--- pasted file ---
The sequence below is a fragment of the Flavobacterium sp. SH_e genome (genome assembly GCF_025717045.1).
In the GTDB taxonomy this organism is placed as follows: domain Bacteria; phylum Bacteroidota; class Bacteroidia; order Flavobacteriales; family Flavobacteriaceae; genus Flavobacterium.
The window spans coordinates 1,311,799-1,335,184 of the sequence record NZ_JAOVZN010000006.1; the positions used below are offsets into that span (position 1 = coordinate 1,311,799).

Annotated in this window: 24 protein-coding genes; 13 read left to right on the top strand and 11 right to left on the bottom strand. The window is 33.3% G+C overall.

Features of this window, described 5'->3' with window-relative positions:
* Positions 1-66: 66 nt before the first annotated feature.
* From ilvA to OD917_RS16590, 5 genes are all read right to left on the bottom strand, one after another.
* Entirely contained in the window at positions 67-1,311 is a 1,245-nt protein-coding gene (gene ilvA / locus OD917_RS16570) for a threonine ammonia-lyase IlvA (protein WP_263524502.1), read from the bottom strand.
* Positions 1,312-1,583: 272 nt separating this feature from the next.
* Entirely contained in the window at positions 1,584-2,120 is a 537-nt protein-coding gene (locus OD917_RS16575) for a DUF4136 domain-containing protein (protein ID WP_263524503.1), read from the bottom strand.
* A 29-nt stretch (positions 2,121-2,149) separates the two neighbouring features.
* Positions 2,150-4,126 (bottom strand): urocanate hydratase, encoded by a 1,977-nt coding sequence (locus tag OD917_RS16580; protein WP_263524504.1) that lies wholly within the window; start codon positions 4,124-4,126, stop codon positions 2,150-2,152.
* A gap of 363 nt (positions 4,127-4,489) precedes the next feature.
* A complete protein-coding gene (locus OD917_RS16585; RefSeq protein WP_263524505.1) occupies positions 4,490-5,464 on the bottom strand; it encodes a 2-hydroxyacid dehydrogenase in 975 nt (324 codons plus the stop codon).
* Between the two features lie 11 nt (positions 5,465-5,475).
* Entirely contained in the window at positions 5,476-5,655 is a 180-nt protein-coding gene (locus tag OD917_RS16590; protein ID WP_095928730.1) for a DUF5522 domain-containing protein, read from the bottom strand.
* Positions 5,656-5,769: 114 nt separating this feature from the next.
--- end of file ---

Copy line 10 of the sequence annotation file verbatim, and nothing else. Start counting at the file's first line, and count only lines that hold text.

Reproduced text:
* Entirely contained in the window at positions 1,584-2,120 is a 537-nt protein-coding gene (locus OD917_RS16575) for a DUF4136 domain-containing protein (protein ID WP_263524503.1), read from the bottom strand.